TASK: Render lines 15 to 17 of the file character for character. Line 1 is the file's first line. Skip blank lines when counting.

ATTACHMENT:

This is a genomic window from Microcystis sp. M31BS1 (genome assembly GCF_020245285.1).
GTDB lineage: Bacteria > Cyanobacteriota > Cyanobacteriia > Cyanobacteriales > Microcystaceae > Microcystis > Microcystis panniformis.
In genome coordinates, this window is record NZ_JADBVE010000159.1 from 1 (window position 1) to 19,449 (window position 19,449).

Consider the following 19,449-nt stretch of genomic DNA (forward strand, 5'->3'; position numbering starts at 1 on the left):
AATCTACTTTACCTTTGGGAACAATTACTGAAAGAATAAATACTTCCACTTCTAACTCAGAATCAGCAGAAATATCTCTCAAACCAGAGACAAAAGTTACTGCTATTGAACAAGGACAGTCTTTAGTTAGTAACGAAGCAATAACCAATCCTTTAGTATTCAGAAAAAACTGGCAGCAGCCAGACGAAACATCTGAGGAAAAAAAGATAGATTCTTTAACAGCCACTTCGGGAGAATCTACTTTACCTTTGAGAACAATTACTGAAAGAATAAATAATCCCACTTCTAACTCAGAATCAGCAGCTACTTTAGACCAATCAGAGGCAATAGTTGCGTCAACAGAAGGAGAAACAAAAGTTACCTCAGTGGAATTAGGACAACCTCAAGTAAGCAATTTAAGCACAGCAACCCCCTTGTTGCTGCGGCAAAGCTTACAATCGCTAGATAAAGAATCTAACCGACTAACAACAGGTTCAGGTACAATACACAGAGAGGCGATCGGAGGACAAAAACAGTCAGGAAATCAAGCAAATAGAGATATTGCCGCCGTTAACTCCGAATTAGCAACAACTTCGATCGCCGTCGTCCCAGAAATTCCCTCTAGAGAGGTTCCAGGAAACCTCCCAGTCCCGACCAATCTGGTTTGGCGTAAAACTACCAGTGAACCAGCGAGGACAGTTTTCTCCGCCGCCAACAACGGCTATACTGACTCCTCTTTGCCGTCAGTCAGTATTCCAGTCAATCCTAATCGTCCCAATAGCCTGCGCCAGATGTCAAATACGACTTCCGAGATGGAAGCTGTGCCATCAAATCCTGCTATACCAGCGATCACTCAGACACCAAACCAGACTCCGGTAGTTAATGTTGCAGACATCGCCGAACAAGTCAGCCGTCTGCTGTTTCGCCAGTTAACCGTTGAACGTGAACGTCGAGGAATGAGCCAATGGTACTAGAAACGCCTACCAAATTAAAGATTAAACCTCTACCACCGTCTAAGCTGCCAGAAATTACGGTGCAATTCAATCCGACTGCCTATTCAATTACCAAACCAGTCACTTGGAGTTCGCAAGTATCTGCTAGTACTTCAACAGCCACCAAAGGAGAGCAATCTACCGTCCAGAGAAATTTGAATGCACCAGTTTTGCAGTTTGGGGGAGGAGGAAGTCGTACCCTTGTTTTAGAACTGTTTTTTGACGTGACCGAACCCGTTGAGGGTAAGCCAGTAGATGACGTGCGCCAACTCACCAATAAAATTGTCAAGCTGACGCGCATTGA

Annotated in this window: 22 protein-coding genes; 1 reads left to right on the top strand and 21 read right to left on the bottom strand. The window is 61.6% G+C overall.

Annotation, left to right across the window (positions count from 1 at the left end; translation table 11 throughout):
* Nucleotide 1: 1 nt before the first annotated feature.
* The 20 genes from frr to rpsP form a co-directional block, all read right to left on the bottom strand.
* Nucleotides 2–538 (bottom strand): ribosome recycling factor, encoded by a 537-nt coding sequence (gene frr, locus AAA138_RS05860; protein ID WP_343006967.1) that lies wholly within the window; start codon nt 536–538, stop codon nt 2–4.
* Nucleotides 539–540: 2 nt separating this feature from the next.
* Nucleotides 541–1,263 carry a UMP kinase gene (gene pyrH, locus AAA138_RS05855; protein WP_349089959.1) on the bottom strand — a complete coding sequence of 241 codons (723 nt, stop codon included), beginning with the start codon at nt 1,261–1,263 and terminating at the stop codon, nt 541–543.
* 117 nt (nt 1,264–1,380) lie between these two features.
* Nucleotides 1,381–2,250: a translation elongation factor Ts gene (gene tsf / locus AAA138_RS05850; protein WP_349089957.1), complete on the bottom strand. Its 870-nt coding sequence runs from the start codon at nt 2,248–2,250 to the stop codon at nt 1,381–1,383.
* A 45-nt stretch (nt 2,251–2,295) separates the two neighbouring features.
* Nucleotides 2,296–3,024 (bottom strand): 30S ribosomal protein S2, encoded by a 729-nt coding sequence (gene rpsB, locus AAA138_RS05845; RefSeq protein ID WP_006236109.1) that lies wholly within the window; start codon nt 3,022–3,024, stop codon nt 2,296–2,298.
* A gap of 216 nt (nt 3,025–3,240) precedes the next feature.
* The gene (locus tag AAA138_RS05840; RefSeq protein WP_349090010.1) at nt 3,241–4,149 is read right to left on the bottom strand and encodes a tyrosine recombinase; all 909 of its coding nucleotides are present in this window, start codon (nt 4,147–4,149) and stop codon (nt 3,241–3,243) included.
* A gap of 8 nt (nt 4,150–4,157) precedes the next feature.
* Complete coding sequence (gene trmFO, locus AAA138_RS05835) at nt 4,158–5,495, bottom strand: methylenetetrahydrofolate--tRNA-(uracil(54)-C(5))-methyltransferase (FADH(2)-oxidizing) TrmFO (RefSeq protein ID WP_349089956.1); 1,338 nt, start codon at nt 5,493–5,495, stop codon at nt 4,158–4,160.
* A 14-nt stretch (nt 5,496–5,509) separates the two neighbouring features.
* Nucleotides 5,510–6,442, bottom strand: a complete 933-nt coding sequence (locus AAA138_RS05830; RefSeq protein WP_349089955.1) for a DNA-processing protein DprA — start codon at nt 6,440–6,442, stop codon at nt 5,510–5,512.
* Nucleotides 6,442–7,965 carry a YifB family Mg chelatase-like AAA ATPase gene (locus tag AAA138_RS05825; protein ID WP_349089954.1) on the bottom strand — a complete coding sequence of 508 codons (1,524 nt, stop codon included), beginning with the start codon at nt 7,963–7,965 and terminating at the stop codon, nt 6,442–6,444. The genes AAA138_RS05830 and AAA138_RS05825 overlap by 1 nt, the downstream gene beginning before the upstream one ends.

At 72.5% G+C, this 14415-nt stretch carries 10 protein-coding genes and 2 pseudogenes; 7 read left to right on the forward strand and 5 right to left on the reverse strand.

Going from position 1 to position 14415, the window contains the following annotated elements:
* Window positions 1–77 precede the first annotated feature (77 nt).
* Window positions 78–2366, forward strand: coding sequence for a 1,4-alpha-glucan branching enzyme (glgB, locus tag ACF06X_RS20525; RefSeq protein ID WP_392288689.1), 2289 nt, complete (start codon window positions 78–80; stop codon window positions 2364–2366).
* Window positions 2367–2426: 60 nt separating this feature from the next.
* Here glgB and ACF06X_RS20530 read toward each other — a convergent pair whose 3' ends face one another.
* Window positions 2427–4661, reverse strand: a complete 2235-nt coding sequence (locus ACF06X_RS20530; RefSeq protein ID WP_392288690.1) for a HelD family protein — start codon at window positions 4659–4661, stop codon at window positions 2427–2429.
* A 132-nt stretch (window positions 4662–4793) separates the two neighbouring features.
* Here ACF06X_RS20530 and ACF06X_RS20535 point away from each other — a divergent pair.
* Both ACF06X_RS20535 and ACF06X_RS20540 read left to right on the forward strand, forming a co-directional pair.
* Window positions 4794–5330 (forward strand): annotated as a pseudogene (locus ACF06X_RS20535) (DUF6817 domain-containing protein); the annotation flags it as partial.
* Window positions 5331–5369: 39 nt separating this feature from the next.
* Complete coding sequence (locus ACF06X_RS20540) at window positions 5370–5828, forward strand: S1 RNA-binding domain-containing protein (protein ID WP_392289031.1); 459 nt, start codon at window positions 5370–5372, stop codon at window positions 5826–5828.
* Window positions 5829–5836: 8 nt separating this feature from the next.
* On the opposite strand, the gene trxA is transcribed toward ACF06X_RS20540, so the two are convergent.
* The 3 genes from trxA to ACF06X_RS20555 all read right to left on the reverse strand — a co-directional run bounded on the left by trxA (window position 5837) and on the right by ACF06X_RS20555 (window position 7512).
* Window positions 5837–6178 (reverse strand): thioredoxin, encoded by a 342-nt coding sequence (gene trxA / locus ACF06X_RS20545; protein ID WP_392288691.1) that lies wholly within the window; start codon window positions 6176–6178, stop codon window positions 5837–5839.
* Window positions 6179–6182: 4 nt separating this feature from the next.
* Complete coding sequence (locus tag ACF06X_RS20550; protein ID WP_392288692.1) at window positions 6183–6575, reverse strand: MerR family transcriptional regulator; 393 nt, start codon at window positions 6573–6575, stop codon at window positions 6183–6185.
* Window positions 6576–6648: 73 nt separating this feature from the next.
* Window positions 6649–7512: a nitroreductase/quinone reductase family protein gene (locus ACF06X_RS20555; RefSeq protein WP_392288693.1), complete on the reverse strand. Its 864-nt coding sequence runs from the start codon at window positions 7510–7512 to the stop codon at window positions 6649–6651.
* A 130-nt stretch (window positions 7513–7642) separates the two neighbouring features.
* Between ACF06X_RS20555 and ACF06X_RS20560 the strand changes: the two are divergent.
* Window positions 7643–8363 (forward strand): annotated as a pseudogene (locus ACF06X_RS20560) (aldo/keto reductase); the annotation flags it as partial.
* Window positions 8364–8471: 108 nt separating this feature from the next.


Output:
* A 45-nt stretch (nt 2,251–2,295) separates the two neighbouring features.
* Nucleotides 2,296–3,024 (bottom strand): 30S ribosomal protein S2, encoded by a 729-nt coding sequence (gene rpsB, locus AAA138_RS05845; RefSeq protein ID WP_006236109.1) that lies wholly within the window; start codon nt 3,022–3,024, stop codon nt 2,296–2,298.
* A gap of 216 nt (nt 3,025–3,240) precedes the next feature.